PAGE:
Customer service crippled by email

Customer service crippled by email

UK customers failed by slow and unhelpful responses

Email is officially the UK's worst channel for customer service, according to recent research from e-service provider Transversal.

In its third annual Multi-channel Customer Service Study, which evaluated 100 leading UK companies across a variety of sectors for their ability to answer simple routine questions, via email, website and by phone, Transversal reckons that there is a growing crisis in email response.

This means that currently emailing customer service staff is markedly less effective at yielding a satisfactory answer than using an automated online system or phoning a contact centre.

In fact, less than half (46 per cent) of the routine customer service questions emailed were answered adequately.

Furthermore, the average time to respond to email was nearly two days (46 hours), with 28 per cent of organisations not even replying at all. However, it was not all doom and gloom as some companies managed to respond with useful answers within 10 minutes.

Worryingly, these figures show a major deterioration since 2006, when email successfully answered 60 per cent of queries and kept customers waiting on average 33 hours for a reply.

While websites averaged five out of 10 correct responses and 55 per cent of phone calls were answered within two minutes, email responses continue to deteriorate year on year.

"Our research has uncovered shocking failings in the customer service email channel," said Dee Roche, director of marketing at Transversal.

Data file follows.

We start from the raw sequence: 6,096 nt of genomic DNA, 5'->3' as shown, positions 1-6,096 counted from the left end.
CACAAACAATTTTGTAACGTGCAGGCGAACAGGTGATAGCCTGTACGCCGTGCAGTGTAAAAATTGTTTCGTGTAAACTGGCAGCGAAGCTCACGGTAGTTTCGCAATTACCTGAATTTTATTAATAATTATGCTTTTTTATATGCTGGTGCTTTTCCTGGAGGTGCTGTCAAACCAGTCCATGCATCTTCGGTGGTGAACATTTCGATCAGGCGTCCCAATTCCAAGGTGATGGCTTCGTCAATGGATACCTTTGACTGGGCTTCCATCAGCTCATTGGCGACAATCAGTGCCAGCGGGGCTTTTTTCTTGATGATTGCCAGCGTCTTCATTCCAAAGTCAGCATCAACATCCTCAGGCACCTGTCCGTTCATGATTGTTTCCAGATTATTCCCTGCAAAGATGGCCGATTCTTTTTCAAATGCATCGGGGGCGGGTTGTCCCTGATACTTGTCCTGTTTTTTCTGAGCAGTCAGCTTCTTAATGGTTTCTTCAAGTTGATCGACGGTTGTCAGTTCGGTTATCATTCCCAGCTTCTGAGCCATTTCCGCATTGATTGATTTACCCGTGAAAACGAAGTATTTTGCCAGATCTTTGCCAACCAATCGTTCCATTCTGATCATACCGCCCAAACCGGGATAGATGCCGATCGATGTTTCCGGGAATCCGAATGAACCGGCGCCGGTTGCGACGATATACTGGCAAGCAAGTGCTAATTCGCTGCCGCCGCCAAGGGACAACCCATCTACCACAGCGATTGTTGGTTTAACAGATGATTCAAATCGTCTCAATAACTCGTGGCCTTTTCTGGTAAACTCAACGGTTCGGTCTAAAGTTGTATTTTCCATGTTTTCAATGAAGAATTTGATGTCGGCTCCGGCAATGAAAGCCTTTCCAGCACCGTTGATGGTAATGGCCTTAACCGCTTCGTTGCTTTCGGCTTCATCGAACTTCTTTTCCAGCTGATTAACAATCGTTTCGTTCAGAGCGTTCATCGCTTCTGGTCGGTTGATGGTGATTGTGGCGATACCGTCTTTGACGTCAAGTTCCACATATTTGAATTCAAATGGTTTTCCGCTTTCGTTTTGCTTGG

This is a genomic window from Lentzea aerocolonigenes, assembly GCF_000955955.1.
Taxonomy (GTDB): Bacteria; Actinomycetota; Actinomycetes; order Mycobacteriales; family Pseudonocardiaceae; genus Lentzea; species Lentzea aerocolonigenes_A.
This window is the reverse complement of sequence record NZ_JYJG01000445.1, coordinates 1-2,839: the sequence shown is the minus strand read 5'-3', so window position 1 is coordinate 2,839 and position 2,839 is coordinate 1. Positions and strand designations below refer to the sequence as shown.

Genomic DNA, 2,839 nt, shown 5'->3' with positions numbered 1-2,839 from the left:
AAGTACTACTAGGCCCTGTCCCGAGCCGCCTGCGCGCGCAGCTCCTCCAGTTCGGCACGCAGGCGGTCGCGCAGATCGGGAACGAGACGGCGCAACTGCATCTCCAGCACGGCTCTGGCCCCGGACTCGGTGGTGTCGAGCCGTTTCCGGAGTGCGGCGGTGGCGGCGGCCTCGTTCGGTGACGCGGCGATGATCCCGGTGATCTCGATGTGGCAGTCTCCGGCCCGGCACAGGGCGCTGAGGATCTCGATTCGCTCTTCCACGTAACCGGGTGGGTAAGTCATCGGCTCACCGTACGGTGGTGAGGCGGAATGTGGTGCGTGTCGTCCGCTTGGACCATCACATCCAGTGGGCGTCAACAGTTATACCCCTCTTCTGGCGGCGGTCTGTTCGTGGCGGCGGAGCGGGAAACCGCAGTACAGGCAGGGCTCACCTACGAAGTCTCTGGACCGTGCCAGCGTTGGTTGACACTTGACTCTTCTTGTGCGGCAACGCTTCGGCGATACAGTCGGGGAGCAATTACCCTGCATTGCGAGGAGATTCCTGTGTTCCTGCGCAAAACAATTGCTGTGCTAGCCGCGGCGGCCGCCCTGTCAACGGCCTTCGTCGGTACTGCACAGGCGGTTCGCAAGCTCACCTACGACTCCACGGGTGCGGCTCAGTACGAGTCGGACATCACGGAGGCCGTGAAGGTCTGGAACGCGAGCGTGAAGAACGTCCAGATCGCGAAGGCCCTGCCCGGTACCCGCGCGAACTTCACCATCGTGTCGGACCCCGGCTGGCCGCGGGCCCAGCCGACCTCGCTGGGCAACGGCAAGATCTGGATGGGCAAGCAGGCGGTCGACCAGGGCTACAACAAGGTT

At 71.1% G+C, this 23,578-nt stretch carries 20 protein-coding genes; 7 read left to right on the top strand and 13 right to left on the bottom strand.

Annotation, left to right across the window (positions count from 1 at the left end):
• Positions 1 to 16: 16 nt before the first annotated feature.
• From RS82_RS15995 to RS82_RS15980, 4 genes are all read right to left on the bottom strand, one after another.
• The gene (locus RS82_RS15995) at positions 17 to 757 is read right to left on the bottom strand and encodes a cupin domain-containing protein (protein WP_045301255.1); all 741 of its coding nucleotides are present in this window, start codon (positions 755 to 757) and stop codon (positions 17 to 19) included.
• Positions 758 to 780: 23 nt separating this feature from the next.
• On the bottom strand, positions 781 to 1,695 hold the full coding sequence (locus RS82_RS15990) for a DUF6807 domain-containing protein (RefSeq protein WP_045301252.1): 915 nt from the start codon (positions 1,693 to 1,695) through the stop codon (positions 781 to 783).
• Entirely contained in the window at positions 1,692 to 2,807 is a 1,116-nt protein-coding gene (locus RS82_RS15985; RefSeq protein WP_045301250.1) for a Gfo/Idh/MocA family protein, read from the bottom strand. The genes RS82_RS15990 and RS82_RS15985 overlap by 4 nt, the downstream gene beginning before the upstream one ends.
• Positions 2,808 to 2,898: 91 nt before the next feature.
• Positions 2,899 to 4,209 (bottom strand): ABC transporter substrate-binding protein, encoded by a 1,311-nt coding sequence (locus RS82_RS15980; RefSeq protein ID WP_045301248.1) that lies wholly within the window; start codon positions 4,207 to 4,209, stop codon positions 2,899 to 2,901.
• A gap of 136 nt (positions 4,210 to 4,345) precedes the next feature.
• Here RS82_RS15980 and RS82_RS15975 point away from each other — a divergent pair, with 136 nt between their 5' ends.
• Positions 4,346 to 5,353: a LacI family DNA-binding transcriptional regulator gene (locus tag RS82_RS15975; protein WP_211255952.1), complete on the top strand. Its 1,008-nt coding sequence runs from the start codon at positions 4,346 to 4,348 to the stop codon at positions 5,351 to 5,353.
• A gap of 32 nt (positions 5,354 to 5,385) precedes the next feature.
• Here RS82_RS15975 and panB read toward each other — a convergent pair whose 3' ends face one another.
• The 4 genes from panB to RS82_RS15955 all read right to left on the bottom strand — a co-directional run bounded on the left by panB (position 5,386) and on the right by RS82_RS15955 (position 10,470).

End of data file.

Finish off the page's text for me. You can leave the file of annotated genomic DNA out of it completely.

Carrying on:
"Companies are playing ping pong with email enquiries, pushing them back to the web or forcing consumers to call contact centres."

"What is the point in paying staff to respond to customers' questions badly? " questioned Roche.

"With consumers increasingly demanding personalised service, email should be at the forefront of delivering tailored responses that help convert browsers into customers. Some organisations are doing this extremely well but the general picture is of lazy, generic replies, if companies eventually respond."

Transversal's analysis of the responses found that the majority (63 per cent) of inadequate replies directed customers to call a contact centre, while nearly half (48 per cent) pushed customers back to the website, where they started, normally to generic web pages that didn't answer the question.

The report reveals that, although many companies have improved response times, the usefulness of email replies has deteriorated year on year in 80 per cent of sectors.

Insurance companies fared the worst in the survey, with only a single email reply successfully answering the question and 50 per cent of companies not responding at all.

In contrast, 80 per cent of CD/DVD retailers provided correct answers, with the quickest received within one hour, while the fastest successful response was from a consumer electronics company which answered the question within 10 minutes.

"Our analysis demonstrates the scale of this problem and how dramatically the usefulness of email replies has deteriorated over the last three years. There seems to be a lack of monitoring of the quality of responses, with a narrow focus on agents answering questions to hit service level targets rather than spending the time to properly resolve customer queries," said Roche.